I was a vegetarian for eight years, from age 12 to 20. Because I was not only a preteen, but a cartoonish parody of a preteen, my conversion was almost entirely precipitated by the musical Rent – specifically, the line in “La Vie Bohème” when someone sing-orders pasta with meatless balls. 24-year-old me understands this throwaway lyric was probably intended as nothing more than a) a moment of hipster self-deprecation and b) a balls joke, because what Broadway musical wouldn’t be instantly improved with the addition of a balls joke? But to 12-year-old me, a wide-eyed, brace-faced, precocious weirdo, it was nothing less than a heaven-sent blueprint for coolness. I wanted to be cool. Vegetarianism would make me cool.
And it went okay. I could never – will never, unless lopsided glasses with finger-smudged lenses unexpectedly come into fashion – rightly be called “cool,” but I found that I enjoyed being a vegetarian for its own sake. It inoculated me with a small measure of resistance to crying during ASPCA commercials (key word: small), and made things easier in ways I wouldn’t have expected. Fewer choices, fewer risks, fewer reasons for someone as painfully indecisive and slow to change as me to order anything but grilled cheese at diners. In high school, I lunched almost exclusively on cafeteria pizza and, on special occasions, macaroni and cheese kids’ meals from Boston Market. For most of college, I subsisted on a diet of Boca Burgers, Diet Coke, and vanilla frosting.
When I was 16, a boyfriend thought it would be funny to feed me a spoonful of a pasta dish that contained chicken and, for him, it was. (We dated for another year after that. As I said: indecisive, slow to change.) Once, I accidentally took a bite of a scallop dish, having mistaken it for scalloped potatoes. Other than that, I never strayed, for no good reason but inertia.
During winter break my junior year of college, I traveled to Spain with my roommate, Anna. It was my first time outside the country as a semi-adult, and I was nervous. I’d known going into the trip that vegetarian options would be few and far between. I decided that, good sport that I was, I’d gamely eat a little meat if the situation called for it. The situation called for it earlier than I expected, when I was faced with a shrink-wrapped, over-microwaved, and altogether anticlimactic chicken breast on the flight out of Boston. I chewed, reluctantly, and swallowed. Was this all I’d been missing?
We split two weeks between hostels and in the home of Anna’s doting, generous host family from a previous summer abroad. Juana, her host mother, was particularly wonderful, but a force of nature. In Spanish I understood at best two-thirds of, she refused to accept that the physical limitations of my untested stomach made it difficult for me to finish my heaping portions of her meaty home cooking, ridiculously delicious though it was. But after a few days (and nights) of intestinal woe, I finally began to take pleasure in my rumspringa. A great deal of pleasure, in the form of Serrano ham, unsettlingly juicy prawns, and pots of paella large enough to be visible from space.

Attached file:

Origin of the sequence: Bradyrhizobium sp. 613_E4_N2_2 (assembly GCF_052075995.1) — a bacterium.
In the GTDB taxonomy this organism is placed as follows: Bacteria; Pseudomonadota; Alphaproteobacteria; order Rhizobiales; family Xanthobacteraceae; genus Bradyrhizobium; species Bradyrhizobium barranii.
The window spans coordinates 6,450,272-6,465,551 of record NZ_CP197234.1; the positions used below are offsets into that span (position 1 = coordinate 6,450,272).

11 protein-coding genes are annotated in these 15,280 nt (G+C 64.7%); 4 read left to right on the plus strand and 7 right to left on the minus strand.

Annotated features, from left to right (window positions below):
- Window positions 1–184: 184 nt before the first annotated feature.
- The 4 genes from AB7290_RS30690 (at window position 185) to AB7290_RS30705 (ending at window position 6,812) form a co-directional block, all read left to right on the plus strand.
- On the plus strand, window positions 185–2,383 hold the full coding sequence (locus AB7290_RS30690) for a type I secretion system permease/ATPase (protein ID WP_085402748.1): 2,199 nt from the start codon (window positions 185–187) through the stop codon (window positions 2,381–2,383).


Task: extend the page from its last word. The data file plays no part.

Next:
Before the flight back, I’d remembered to preorder a vegetarian meal online. But as I poked my fork into the doleful, gelatinous veggie loaf that jiggled before me, I knew it wasn’t the same. I’d chosen the dark side.
The next year passed in a myoglobin haze. I consumed meat almost single-mindedly, to the detriment of my digestive system and the delight of every other part of my body. I ate bacon, I ate bone marrow, I ate chicken-fried steaks slathered in country gravy. I experienced the glory of the cheeseburger for the first time since childhood. I tried venison, chili, snails, and hot wings. It was like coming down with a cold and only half-tasting everything for weeks, then one day snapping out of it and suddenly appreciating the full floral bouquet of a heretofore bleh bowl of oatmeal. But we’re not, of course, talking about oatmeal. It was like falling in love.
I felt better, stronger, and happier than I’d ever been. Replacing frosting as my primary source of protein may have contributed to this – before, I was both figuratively and, I suspect, literally anemic.
Without exception, the vegetarians I know enjoy lives full of delicious and satisfying food, whereas, in my personal food pyramid, Cheetos’ vaguely carroty color qualified them as produce. For those with the means of doing so, there are many good reasons to forego eating animals – health, ethics, the environment – and much better ways to do it than via the processed cheese-based nutrition plan I adopted as a teenager. But for me – as bleeding heart as the rest of my belief system may be – eating meat is choosing pleasure, and curiosity, and growth, and a three-dimensionality of experience that I once avoided because it overwhelmed me.
One of the first nights I stayed at my boyfriend’s house, he offered to make me a steak in the early hours of the morning. A strange thing that happens when you spend much of your young life as a vegetarian is that you accumulate a long list of seemingly commonplace foods you’ve never tried. Steak was on mine.
He took a ribeye from his freezer (n.b. date someone with a mysterious supply of steaks in their freezer) seasoned it with salt, pepper, and rosemary, seared it, roasted it, then basted it in butter and garlic. My first bite, all fat and umami, lit up deep-seated neurons I didn’t know I had. Again, I fell in love.